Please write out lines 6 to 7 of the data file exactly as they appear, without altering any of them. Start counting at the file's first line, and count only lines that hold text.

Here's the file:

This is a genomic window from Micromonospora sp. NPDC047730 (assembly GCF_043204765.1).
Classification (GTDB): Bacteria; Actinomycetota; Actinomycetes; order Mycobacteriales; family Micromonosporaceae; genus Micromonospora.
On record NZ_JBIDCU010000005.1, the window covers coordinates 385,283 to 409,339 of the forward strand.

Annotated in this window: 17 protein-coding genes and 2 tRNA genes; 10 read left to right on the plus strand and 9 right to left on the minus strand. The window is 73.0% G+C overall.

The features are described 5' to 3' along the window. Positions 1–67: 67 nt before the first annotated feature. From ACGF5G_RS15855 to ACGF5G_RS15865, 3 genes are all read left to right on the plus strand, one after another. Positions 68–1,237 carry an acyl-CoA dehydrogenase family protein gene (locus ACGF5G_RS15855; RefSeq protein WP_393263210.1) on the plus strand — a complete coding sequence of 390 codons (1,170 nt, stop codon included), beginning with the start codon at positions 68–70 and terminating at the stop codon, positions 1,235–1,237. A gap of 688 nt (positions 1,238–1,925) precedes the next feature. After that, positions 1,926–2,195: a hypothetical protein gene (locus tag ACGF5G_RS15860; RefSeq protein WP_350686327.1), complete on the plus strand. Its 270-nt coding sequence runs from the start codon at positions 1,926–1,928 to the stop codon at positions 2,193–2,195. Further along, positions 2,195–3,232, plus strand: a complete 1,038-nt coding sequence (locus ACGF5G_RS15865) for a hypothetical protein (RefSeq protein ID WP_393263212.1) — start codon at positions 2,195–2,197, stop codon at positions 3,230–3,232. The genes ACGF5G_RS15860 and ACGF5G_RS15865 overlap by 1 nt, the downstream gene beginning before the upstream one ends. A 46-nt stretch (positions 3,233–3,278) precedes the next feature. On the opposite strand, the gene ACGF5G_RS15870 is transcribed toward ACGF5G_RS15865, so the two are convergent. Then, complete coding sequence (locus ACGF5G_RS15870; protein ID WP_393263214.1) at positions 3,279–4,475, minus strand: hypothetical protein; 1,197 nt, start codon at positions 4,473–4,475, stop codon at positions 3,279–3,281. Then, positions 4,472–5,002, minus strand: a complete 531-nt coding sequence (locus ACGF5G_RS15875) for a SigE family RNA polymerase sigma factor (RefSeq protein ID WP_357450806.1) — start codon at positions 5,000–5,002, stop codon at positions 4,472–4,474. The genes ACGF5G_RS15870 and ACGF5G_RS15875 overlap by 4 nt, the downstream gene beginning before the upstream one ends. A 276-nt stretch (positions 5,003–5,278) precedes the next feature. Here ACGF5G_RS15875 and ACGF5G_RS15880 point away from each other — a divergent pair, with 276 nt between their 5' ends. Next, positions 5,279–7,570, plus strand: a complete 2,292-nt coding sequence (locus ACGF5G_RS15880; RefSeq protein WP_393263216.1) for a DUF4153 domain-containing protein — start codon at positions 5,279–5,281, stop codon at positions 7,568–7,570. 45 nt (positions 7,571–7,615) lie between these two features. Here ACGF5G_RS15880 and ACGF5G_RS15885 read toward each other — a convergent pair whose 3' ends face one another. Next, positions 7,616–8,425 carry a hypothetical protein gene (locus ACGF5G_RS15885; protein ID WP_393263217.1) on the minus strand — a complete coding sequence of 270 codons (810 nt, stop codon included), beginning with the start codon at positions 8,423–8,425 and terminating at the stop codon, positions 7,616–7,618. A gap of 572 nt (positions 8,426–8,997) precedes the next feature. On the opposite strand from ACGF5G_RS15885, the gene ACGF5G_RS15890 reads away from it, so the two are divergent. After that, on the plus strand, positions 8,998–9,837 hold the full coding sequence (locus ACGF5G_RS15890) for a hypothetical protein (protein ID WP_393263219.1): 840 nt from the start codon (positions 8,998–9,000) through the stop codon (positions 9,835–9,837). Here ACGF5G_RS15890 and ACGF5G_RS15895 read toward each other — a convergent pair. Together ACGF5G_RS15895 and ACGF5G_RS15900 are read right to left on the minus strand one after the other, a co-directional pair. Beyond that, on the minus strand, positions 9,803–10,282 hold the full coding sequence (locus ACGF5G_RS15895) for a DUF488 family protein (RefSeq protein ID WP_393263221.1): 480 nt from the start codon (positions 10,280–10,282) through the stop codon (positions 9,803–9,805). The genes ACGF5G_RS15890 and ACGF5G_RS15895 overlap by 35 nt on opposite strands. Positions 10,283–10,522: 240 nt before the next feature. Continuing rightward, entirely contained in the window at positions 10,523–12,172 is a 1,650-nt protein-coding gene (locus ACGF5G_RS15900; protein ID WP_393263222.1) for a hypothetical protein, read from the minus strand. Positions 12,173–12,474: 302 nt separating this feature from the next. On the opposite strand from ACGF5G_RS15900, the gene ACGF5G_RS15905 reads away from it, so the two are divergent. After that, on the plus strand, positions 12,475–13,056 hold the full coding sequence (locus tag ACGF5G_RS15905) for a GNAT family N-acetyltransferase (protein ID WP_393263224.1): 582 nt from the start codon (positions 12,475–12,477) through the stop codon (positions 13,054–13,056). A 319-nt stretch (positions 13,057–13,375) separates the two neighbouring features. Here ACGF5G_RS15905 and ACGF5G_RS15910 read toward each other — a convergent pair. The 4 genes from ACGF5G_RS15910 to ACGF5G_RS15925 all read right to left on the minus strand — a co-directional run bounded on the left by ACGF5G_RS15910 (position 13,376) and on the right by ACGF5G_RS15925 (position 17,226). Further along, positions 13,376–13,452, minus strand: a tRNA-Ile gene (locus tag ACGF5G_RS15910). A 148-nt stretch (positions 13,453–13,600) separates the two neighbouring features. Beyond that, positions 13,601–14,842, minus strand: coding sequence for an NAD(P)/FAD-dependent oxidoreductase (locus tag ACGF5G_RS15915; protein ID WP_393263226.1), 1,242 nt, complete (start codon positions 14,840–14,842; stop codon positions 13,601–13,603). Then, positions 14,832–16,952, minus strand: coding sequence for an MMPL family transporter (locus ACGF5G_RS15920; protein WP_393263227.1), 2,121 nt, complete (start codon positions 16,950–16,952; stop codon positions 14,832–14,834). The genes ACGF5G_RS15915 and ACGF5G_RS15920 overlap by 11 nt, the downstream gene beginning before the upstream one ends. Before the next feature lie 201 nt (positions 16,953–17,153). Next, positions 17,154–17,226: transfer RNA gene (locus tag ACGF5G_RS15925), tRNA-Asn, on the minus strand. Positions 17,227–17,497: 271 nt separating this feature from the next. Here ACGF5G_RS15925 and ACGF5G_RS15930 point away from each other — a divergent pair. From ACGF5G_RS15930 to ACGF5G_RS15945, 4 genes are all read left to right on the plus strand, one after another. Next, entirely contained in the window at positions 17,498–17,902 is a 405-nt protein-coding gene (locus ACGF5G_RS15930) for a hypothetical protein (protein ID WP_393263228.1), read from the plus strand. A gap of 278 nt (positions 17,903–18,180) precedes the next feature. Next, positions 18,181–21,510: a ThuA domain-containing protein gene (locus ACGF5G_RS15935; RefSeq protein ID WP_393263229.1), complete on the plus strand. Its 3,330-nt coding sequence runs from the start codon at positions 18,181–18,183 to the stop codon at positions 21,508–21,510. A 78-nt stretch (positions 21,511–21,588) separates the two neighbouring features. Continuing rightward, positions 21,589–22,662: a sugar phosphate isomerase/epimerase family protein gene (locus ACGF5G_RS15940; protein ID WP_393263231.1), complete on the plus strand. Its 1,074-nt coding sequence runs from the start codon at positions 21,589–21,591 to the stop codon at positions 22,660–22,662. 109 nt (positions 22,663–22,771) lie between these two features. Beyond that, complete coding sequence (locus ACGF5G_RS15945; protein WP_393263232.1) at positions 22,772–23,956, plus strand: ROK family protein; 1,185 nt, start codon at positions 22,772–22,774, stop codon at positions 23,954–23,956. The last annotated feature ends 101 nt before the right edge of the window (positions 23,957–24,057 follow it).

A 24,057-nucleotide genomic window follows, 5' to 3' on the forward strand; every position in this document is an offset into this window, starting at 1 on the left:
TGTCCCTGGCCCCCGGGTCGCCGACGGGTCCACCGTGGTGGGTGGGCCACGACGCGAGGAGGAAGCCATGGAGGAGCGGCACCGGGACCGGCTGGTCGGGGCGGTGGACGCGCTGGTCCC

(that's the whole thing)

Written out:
A 24,057-nucleotide genomic window follows, 5' to 3' on the forward strand; every position in this document is an offset into this window, starting at 1 on the left:
TGTCCCTGGCCCCCGGGTCGCCGACGGGTCCACCGTGGTGGGTGGGCCACGACGCGAGGAGGAAGCCATGGAGGAGCGGCACCGGGACCGGCTGGTCGGGGCGGTGGACGCGCTGGTCCC